Uganda in darkness as Museveni orders social media blocked ahead of election
Ugandans have been thrown into darkness “until further notice” a day before a hotly contested presidential election pitting President Yoweri Museveni, one of Africa’s longest-serving leaders, against his strongest opposition challenger Robert Kyagulanyi alias Bobi Wine, a pop star turned musician.
In a television address on Tuesday evening, the 76-year-old leader who took power in 1986, said he had met with the security forces and they were ready to defend any Ugandan worried about coming out to vote because of alleged intimidation by the opposition.
“There is no threat we cannot defeat,” said Museveni, while wearing a camouflage jacket, “We have got all sorts of means, simple and complex.”
MTN, which is the largest telecom company in Uganda, notified its subscribers that the National Telecommunication Operators in the country, had received a directive from Uganda Communications Commission (UCC) to immediately suspend access and use, direct or otherwise, of all social media platforms and online messaging applications over the network until further notice.
“MTN Uganda has, in compliance with its National Telecommunications Operator License and in accordance with MTN’s group-wide Digital Human Rights due diligence framework implemented the directive,” part of the statement read.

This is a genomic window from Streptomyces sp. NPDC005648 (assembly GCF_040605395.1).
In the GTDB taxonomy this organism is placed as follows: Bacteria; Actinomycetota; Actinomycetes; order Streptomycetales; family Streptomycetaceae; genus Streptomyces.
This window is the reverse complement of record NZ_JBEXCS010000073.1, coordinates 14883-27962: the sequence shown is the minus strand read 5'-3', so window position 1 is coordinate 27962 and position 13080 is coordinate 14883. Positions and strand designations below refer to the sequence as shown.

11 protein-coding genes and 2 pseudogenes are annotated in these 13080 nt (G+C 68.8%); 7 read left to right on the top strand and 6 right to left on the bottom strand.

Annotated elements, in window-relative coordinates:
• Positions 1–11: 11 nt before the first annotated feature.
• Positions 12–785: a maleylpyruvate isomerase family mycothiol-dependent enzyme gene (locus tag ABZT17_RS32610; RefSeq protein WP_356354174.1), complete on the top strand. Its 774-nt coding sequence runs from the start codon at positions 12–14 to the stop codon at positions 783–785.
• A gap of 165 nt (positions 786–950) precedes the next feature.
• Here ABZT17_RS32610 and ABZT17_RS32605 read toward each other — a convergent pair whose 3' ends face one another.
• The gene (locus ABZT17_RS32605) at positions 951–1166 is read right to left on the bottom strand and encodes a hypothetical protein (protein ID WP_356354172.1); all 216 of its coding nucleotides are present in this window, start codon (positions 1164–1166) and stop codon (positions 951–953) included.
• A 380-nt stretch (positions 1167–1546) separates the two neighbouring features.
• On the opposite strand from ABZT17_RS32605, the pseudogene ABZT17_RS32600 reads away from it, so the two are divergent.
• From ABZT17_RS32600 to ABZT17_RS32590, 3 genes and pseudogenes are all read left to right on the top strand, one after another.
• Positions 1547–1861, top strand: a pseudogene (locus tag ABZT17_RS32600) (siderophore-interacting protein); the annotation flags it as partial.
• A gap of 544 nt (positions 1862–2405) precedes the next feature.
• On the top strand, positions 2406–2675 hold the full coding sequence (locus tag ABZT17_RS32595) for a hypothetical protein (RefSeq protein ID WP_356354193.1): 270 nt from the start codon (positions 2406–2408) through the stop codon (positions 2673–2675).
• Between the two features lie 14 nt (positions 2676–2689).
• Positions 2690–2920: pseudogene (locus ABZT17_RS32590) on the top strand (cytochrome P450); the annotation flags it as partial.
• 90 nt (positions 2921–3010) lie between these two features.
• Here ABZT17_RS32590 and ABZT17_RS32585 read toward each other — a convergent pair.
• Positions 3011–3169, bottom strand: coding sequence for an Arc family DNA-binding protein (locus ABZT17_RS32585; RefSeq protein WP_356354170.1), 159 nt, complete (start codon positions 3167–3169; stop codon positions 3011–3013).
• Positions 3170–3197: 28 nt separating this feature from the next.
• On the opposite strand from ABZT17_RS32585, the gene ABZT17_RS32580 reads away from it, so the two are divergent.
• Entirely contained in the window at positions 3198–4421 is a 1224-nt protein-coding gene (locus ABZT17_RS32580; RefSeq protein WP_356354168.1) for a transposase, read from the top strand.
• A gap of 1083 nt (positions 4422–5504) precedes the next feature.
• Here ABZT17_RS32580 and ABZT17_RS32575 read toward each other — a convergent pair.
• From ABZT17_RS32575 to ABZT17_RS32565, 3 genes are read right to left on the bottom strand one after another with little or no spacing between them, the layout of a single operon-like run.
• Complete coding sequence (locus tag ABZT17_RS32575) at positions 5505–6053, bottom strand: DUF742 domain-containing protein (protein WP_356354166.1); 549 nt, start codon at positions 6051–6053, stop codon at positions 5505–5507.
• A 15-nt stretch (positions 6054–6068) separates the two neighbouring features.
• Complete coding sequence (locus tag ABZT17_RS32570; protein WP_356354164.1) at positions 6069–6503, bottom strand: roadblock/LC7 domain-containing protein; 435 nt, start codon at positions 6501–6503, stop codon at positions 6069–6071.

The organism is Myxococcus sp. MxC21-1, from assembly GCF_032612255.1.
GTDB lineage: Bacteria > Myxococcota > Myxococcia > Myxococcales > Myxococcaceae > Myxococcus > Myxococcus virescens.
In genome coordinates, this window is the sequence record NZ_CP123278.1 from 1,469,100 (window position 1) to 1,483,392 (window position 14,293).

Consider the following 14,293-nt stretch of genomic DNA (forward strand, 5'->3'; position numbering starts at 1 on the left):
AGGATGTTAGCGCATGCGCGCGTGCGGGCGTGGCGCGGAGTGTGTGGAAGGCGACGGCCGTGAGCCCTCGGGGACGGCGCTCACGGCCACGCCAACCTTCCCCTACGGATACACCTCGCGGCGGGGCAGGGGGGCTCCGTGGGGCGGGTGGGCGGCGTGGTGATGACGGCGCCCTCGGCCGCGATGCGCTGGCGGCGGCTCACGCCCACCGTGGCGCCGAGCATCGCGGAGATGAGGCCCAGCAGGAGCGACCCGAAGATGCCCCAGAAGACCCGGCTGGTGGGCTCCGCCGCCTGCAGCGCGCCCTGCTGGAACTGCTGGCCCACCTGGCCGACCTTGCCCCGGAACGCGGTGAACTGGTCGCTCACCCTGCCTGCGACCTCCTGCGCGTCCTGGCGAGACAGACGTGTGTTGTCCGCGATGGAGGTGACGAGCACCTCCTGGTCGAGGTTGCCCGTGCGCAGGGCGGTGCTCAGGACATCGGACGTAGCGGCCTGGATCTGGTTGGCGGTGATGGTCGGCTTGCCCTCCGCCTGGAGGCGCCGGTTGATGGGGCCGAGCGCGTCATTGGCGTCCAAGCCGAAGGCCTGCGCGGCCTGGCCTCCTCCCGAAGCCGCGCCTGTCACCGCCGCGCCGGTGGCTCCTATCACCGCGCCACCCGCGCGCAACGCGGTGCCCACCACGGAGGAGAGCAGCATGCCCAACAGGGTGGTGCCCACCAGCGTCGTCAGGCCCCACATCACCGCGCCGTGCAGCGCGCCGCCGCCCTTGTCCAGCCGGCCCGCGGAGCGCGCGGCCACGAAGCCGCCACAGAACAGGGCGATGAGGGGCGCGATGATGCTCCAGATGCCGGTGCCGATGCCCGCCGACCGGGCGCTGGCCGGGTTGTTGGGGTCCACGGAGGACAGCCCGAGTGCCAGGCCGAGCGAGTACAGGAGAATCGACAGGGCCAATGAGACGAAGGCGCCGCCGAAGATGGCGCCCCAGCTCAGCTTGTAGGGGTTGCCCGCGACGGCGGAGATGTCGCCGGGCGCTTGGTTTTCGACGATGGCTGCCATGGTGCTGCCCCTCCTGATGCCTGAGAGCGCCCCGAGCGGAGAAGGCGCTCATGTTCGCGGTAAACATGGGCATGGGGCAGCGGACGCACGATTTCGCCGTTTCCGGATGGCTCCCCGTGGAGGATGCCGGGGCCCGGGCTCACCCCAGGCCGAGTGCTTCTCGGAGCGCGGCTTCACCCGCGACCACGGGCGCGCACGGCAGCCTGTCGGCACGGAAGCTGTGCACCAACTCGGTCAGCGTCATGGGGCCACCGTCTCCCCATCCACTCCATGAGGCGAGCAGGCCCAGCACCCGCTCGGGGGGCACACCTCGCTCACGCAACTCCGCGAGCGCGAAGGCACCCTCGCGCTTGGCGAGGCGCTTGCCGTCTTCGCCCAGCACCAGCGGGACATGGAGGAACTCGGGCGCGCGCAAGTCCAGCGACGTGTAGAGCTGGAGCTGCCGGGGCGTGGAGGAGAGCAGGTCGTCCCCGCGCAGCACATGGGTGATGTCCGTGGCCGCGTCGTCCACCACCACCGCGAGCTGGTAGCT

It added that they will continue engaging with the relevant stakeholders to limit the scope and duration of the service disruption.
Internet monitor NetBlocks said its data showed that Facebook, Twitter, WhatsApp, Instagram, Skype, Snapchat, Viber and Google Play Store were among a lengthy list of sites unavailable via Uganda’s main cell network operators.
Confirmed: Social media and messaging restricted in #Uganda as authorities impose internet gag order for elections; data show Twitter, Facebook, WhatsApp, Instagram, Snapchat, Skype, Viber and some Google and Telegram servers impacted #UgandaDecides2021
— NetBlocks.org (@netblocks) January 12, 2021
Facebook announced on Monday that it had taken down a network linked to Uganda’s ministry of information for using fake and duplicate accounts to post ahead of this week’s election.
In his address, Museveni defended the social media shutdown as a response to Facebook’s closure of accounts of the ruling NRM “message senders”.
“Facebook decided to block NRM message centers. Why would anyone do that? I told my people to close it. If it is to operate in Uganda, it should be used equitably,” Museveni said in his speech.
He has apologised for “inconvenience” to users insisting that he cannot tolerate the “arrogance” of anybody coming to decide for Uganda “who is good and who is bad”.
The campaign period saw Ugandan security forces launch a ruthless crackdown on the opposition supporters.
Ahead of the election on Thursday, Wine said all his campaign team had been detained and in several accounts been arrested.
He also accused the police and the military of raiding his home and arresting his security personnel. Police denies the allegations. He also said another of his drivers had been killed.